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Never going back

Never going back

949_steele

Is Melissa Etheridge the karmic center of gay and lesbian America? She came out in 1993 during inaugural festivities for Bill Clinton, a time of extraordinary hope: Marriage equality was just beginning to seem within reach, the White House was filling up with openly gay and lesbian staffers, new anti-HIV drugs called protease inhibitors were approaching the market, and Melissa had the biggest-selling album of her career, the proudly titled Yes I Am.

As Melissa had children, gays and lesbians nationwide were embracing parenting more openly and defending our right to do so more aggressively. As she went through a traumatic breakup in 2000, we were all just figuring out that the relative honeymoon of the Clinton years might well be followed by the loneliness of a new Bush administration. Then in the fall of 2004, as we were all being poisoned by the Karl Rove homophobia machine, Melissa faced another personal crisis: breast cancer.

So when Melissa says, "Your whole life is spent learning why you made [certain] choices and how to make them different in the future," maybe we should listen. "I think our whole society, this whole reality that we agree to wake up to every day--we bring all of it on ourselves," Melissa tells Advocate executive editor Anne Stockwell.

No, Melissa is not arguing that gays and lesbians bring on the relentless attacks of religious fundamentalists. But we are responsible for how we respond. Do we cower in closets, fight among ourselves, ask meekly to be allowed scraps from the table of equality? Or do we stand up and take responsibility for our lives, challenge our friends and neighbors to join us on the side of fairness, and demand full equality, right now and with no strings attached?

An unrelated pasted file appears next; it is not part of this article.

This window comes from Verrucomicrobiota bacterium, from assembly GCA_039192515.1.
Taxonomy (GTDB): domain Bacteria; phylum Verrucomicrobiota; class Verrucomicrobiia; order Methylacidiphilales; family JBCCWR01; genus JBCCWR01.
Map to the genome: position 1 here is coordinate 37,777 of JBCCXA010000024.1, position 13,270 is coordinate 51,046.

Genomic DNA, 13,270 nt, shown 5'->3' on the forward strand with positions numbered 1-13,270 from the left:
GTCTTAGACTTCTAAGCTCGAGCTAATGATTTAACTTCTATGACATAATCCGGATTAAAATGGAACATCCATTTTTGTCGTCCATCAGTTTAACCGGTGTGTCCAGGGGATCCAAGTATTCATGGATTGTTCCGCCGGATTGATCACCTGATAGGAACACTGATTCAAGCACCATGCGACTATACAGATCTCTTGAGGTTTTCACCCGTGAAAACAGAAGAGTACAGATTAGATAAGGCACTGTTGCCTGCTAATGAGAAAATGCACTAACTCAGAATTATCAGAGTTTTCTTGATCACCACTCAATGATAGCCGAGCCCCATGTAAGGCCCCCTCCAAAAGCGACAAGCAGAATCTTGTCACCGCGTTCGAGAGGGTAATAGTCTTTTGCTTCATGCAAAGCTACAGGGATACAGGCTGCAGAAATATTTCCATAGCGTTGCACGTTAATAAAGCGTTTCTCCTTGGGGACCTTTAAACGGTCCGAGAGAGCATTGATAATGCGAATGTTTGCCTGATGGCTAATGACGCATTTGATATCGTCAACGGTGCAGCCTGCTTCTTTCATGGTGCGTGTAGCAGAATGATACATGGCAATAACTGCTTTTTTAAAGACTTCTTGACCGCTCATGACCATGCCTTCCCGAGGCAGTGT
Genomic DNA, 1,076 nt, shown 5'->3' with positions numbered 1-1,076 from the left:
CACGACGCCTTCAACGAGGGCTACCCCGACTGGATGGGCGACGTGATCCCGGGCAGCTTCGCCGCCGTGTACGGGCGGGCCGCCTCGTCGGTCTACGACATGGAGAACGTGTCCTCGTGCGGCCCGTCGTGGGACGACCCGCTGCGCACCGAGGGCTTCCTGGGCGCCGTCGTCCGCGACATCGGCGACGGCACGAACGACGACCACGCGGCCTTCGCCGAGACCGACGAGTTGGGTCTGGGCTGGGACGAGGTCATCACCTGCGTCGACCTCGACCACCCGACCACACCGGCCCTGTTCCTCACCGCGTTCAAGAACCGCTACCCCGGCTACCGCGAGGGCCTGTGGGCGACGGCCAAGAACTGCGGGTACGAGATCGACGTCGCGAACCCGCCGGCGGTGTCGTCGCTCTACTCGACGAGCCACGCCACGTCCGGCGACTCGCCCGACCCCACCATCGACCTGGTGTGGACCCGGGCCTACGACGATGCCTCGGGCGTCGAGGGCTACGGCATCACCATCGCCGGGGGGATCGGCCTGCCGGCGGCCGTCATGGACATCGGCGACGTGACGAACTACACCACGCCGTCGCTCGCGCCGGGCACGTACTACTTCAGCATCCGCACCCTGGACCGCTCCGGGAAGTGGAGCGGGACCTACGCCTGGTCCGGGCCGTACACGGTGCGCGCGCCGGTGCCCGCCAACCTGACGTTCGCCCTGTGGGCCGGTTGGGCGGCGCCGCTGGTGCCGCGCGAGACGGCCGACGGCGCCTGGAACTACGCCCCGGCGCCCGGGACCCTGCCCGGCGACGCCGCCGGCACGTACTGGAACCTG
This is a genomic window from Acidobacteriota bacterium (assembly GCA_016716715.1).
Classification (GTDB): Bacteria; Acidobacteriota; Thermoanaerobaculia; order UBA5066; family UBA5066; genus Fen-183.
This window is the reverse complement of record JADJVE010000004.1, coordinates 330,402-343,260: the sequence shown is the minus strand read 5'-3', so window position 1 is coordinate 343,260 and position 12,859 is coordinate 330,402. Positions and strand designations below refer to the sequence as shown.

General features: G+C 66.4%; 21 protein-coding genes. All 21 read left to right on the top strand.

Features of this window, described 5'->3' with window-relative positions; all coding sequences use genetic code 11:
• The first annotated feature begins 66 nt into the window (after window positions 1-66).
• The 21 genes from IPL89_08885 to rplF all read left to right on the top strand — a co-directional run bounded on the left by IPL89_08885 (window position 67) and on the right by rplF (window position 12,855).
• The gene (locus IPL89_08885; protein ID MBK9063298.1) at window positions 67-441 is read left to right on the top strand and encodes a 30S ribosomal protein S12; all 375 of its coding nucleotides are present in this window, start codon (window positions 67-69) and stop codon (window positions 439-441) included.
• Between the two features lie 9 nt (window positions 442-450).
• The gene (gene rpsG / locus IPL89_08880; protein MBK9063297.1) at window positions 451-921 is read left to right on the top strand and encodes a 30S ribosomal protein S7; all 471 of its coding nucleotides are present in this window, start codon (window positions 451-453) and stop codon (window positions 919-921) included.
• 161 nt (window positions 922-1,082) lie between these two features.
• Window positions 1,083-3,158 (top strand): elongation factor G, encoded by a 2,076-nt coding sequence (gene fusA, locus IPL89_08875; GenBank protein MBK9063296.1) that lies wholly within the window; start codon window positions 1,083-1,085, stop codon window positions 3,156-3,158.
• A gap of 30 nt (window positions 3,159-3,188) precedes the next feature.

Battling antigay ballot measures, activists in Texas and Maine are doing just that, and fair-minded straight people are responding. No more telling voters, "Hey, um, could you please not vote for this constitutional amendment? Because, you know, we already can't get married." No. In Texas and Maine they're standing up to say: This is America. All citizens deserve equal rights. Discrimination is wrong. No exceptions.

After the defeats of 2004, gay and lesbian America is picking itself up, dusting off the dirt that's been thrown at us, and refusing to give in so easily ever again. "I'm never going back to the place that gave me cancer," Melissa says. "Heaven forbid that the point of my whole life is for everyone to like me."

We would all do well to pay attention to Ms. Etheridge. Listen up, Texas governor Rick Perry: You don't have to like it that many Texans are gay and lesbian, but you do need to treat all your states' citizens fairly. Listen up, Reverend James Dobson: You don't have to like all us gays and lesbians who share America's religious freedoms with you, but you do have to accept our right to live by a morality of love that's different from yours.

We're not going back to the place where we had to accept second-class treatment. People don't have to like us, but every day more straight folks are figuring out that they like themselves a lot better if they support equality. It's the moral thing to do, the American thing to do, and the healthy thing to do.

30 Years of Out100Out / Advocate Magazine - Jonathan Groff & Wayne Brady

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